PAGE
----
# 1.6 - 1 10 TH EDITION Copyright © 2013, 2009, 2005 Pearson Education, Inc. 1 1 Equations and Inequalities Copyright © 2013, 2009, 2005 Pearson Education,

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1.6 - 1 10 TH EDITION Copyright © 2013, 2009, 2005 Pearson Education, Inc. 1 1 Equations and Inequalities Copyright © 2013, 2009, 2005 Pearson Education, Inc.

2 1.6 Other Types of Equations and Applications Rational Equations Work Rate Problems Equations with Radicals Equations with Rational Exponents Equations Quadratic in Form

Copyright © 2013, 2009, 2005 Pearson Education, Inc. 3 Rational Equations A rational equation is an equation that has a rational expression for one or more terms. To solve a rational equation, multiply each side by the least common denominator (LCD) of the terms of the equation and then solve the resulting equation. Because a rational expression is not defined when its denominator is 0, proposed solutions for which any denominator equals 0 are excluded from the solution set.

Copyright © 2013, 2009, 2005 Pearson Education, Inc. 4 Example 1 SOLVING RATIONAL EQUATIONS THAT LEAD TO LINEAR EQUATIONS Solve each equation. Solution (a) The least common denominator is 3(x – 1), which is equal to 0 if x = 1. Therefore, 1 cannot possibly be a solution of this equation.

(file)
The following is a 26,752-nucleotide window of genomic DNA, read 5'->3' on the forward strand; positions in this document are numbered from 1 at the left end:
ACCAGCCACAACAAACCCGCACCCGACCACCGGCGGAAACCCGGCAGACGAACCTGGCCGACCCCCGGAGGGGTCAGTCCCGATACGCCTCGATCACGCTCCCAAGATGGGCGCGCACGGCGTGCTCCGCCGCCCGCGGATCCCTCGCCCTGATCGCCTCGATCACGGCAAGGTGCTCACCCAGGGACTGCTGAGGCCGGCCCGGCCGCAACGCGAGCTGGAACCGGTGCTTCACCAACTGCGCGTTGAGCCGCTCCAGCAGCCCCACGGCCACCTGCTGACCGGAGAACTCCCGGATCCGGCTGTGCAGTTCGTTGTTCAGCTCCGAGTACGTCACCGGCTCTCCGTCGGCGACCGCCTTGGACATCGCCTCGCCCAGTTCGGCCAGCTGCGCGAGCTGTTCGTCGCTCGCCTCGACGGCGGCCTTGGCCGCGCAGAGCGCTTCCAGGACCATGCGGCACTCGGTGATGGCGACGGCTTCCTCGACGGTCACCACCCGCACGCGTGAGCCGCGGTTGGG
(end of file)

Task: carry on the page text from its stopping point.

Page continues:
Copyright © 2013, 2009, 2005 Pearson Education, Inc. 5 Example 1 SOLVING RATIONAL EQUATIONS THAT LEAD TO LINEAR EQUATIONS Solve each equation. Solution (a) Multiply by the LCD, 3(x – 1), where x ≠ 1.

Copyright © 2013, 2009, 2005 Pearson Education, Inc. 6 Example 1 SOLVING RATIONAL EQUATIONS THAT LEAD TO LINEAR EQUATIONS Solve each equation. Solution (a) Divide out common factors. Multiply. Subtract 3x 2 ; combine like terms. Solve the linear equation.

Copyright © 2013, 2009, 2005 Pearson Education, Inc. 7 Example 1 SOLVING RATIONAL EQUATIONS THAT LEAD TO LINEAR EQUATIONS Solve each equation. Solution (a) Proposed solution The proposed solution meets the requirement that x ≠ 1 and does not cause any denominator to equal 0. Substitute to check for correct algebra.

Copyright © 2013, 2009, 2005 Pearson Education, Inc. 8 Example 1 SOLVING RATIONAL EQUATIONS THAT LEAD TO LINEAR EQUATIONS Solve each equation. Solution (b) Multiply by the LCD, x – 2, where x ≠ 2. Divide out common factors.

Copyright © 2013, 2009, 2005 Pearson Education, Inc. 9 Example 1 SOLVING RATIONAL EQUATIONS THAT LEAD TO LINEAR EQUATIONS Solve each equation. Solution (b) Distributive property Solve the linear equation. Proposed solution.